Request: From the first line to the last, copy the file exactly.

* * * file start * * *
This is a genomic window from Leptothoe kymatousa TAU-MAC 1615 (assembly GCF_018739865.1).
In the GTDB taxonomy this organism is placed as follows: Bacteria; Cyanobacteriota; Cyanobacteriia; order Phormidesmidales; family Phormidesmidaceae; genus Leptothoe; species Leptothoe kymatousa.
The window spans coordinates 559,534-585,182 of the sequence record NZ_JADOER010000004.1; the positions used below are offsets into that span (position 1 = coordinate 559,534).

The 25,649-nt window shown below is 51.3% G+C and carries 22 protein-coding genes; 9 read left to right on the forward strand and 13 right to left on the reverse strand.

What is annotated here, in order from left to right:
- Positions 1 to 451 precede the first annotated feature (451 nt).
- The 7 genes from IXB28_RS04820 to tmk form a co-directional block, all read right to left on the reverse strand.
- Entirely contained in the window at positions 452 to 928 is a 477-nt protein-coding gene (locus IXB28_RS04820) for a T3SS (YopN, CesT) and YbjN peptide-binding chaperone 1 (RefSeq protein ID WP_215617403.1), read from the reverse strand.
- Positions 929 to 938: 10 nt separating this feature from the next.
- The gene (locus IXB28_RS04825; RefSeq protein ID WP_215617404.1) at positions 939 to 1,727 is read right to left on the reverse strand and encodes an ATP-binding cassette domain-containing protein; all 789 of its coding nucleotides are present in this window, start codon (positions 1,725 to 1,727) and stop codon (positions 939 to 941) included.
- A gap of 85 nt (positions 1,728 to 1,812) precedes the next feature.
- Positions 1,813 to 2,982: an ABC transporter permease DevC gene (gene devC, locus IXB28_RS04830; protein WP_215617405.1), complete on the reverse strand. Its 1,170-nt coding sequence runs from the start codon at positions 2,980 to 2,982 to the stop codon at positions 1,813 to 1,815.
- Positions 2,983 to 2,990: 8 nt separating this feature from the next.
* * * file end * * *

This is a genomic window from Leptothoe kymatousa TAU-MAC 1615 (assembly GCF_018739865.1).
In the GTDB taxonomy this organism is placed as follows: Bacteria; Cyanobacteriota; Cyanobacteriia; order Phormidesmidales; family Phormidesmidaceae; genus Leptothoe; species Leptothoe kymatousa.
The window spans coordinates 559,534-585,182 of the sequence record NZ_JADOER010000004.1; the positions used below are offsets into that span (position 1 = coordinate 559,534).

The 25,649-nt window shown below is 51.3% G+C and carries 22 protein-coding genes; 9 read left to right on the forward strand and 13 right to left on the reverse strand.

What is annotated here, in order from left to right:
- Positions 1 to 451 precede the first annotated feature (451 nt).
- The 7 genes from IXB28_RS04820 to tmk form a co-directional block, all read right to left on the reverse strand.
- Entirely contained in the window at positions 452 to 928 is a 477-nt protein-coding gene (locus IXB28_RS04820) for a T3SS (YopN, CesT) and YbjN peptide-binding chaperone 1 (RefSeq protein ID WP_215617403.1), read from the reverse strand.
- Positions 929 to 938: 10 nt separating this feature from the next.
- The gene (locus IXB28_RS04825; RefSeq protein ID WP_215617404.1) at positions 939 to 1,727 is read right to left on the reverse strand and encodes an ATP-binding cassette domain-containing protein; all 789 of its coding nucleotides are present in this window, start codon (positions 1,725 to 1,727) and stop codon (positions 939 to 941) included.
- A gap of 85 nt (positions 1,728 to 1,812) precedes the next feature.
- Positions 1,813 to 2,982: an ABC transporter permease DevC gene (gene devC, locus IXB28_RS04830; protein WP_215617405.1), complete on the reverse strand. Its 1,170-nt coding sequence runs from the start codon at positions 2,980 to 2,982 to the stop codon at positions 1,813 to 1,815.
- Positions 2,983 to 2,990: 8 nt separating this feature from the next.